Silicosis is a disease that affects the lungs and is incurable. If you develop this disease you may require a lung transplant. It is likely this condition would never be compensated under Iowa law's workers' compensation program, due in part to the statute of limitations. The Robinson case confirms this outcome.
If you believe you have silicosis seek immediate legal assistance. DO NOT WAIT!
American Lung Association Definition
Silicosis is a lung disease that is caused by inhaling tiny bits of silica. Silica is a common mineral that is part of sand, rock and mineral ores like quartz. People who work in jobs where they could breathe in these tiny silica bits—like sandblasting, mining, construction and many others—are at risk for silicosis. The silica dust can cause fluid buildup and scar tissue in the lungs that cuts down your ability to breathe. Silicosis cannot be cured, but you can prevent it if you take specific steps to protect yourself and your family.
Types of Silicosis by MedlinePlus
Three types of silicosis occur:
Simple chronic silicosis, which results from long-term exposure (more than 20 years) to low amounts of silica dust. The silica dust causes swelling in the lungs and chest lymph nodes. This disease may cause people to have trouble breathing. This is the most common form of silicosis.
Accelerated silicosis, which occurs after exposure to larger amounts of silica over a shorter period of time (5 to 15 years). Swelling in the lungs and symptoms occur faster than in simple silicosis.
Acute silicosis, which results from short-term exposure to very large amounts of silica. The lungs become very inflamed and can fill with fluid, causing severe shortness of breath and low blood oxygen levels.
Let’s look at the occupations where we are most likely to have workers being exposed to environmental conditions, job site risks, where silicosis is most likely to occur.
People who work in jobs where they are exposed to silica dust are at risk. These jobs include:
Road and building construction
Symptoms include a persistent cough, shortness of breath and weight loss. If you think you may have silicosis see your doctor and tell him or her about your work history around silica dust. The doctor will likely order a series of tests to exclude other conditions with similar symptoms, like tuberculosis. The doctor is likely to order a chest x-ray, chest CT-scan, pulmonary function test, test for tuberculosis and finally a blood test to exclude connective tissue diseases.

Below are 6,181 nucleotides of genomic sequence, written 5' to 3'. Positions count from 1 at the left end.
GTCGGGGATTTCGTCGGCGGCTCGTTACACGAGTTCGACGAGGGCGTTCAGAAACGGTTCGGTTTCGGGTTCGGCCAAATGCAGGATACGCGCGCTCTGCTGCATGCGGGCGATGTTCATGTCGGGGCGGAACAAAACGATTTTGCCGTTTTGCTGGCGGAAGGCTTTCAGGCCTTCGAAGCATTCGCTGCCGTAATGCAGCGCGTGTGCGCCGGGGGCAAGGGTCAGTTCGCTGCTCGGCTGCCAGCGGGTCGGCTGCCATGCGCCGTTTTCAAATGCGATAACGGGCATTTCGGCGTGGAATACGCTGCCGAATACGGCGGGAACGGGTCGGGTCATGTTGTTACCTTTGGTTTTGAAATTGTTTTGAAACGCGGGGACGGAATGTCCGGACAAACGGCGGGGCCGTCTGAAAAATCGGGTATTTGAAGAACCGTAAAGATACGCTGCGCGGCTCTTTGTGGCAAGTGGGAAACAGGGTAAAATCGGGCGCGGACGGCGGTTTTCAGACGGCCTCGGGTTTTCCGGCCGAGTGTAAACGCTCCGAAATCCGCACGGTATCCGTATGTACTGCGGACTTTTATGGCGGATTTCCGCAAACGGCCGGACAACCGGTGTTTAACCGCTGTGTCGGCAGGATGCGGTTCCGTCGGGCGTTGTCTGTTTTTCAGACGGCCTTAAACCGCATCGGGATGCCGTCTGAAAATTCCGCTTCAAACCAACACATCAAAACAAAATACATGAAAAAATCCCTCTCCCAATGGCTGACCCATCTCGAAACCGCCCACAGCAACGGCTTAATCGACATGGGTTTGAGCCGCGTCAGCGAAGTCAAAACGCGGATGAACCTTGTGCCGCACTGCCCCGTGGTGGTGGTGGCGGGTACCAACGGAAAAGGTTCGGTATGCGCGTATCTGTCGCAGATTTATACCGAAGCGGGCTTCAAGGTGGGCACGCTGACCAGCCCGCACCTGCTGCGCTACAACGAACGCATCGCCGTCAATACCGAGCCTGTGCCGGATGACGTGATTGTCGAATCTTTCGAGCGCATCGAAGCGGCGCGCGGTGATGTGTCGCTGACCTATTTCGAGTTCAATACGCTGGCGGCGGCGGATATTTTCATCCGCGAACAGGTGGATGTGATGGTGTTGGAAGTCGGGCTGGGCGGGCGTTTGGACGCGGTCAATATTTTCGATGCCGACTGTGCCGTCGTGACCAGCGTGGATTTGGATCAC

Persons with silicosis are at high risk of developing tuberculosis (TB). Silica is believed to interfere with the body's immune response to the bacteria that cause TB. Skin tests to check for exposure to TB should be done regularly. Those with a positive skin test should be treated with anti-TB drugs. Any change in the appearance of the chest x-ray may be a sign of TB.
Patients with severe silicosis may need to have a lung transplant.
- American Lung Association on Silicosis
- MedlinePlus Medical Encyclopedia
- Wikipedia on Silicosis
- Medical Dictionary on Silicosis – Also described as pneumoconiosis.
Today's Case of Interest Robinson v. Mine Safety Appliances Co
Court: U.S. Court of Appeals for the Eighth Circuit Docket: 14-2961
Opinion Date: August 3, 2015
Areas of Law: Injury Law, Products Liability
Robinson worked as a sandblaster for decades. Sand sometimes breaks down into silica dust, which, if inhaled, can cause the incurable lung disease silicosis. By 1997, Robinson knew that sandblasting could cause silicosis. In 1998, he saw Dr. Ragland, after coughing up white mucus. In 2002, he went to Ragland for bronchitis. In 2007, Robinson went to an emergency room for chest pain. The report listed three possibilities: tuberculosis, sarcoidosis, or a pneumonoconiosis disease (e.g., silicosis) caused by inhaling dusts. Medical notes reflect an “impression” of “silicosis related to sandblasting.” Robinson saw a respiratory specialist, to “follow up his silicosis.” Ridgeway’s notes, shared with Ragland, list an “impression” of silicosis. In 2011 Ridgeway biopsied Robinson’s lung. According to Robinson, Ridgeway then first told him he had silicosis. In 2012, Robinson sued entities that “sold, designed, manufactured, or marketed . . . silica related products.” The Eighth Circuit affirmed that the suit was time-barred. Arkansas’s three-year limitations period for product-liability actions applied, subject to a discovery rule: the period “does not commence running until the plaintiff knew or, by the exercise of reasonable diligence, should have discovered the causal connection between the product and the injuries suffered.” Robinson should have known in 2007 that silica-related products had damaged his lungs.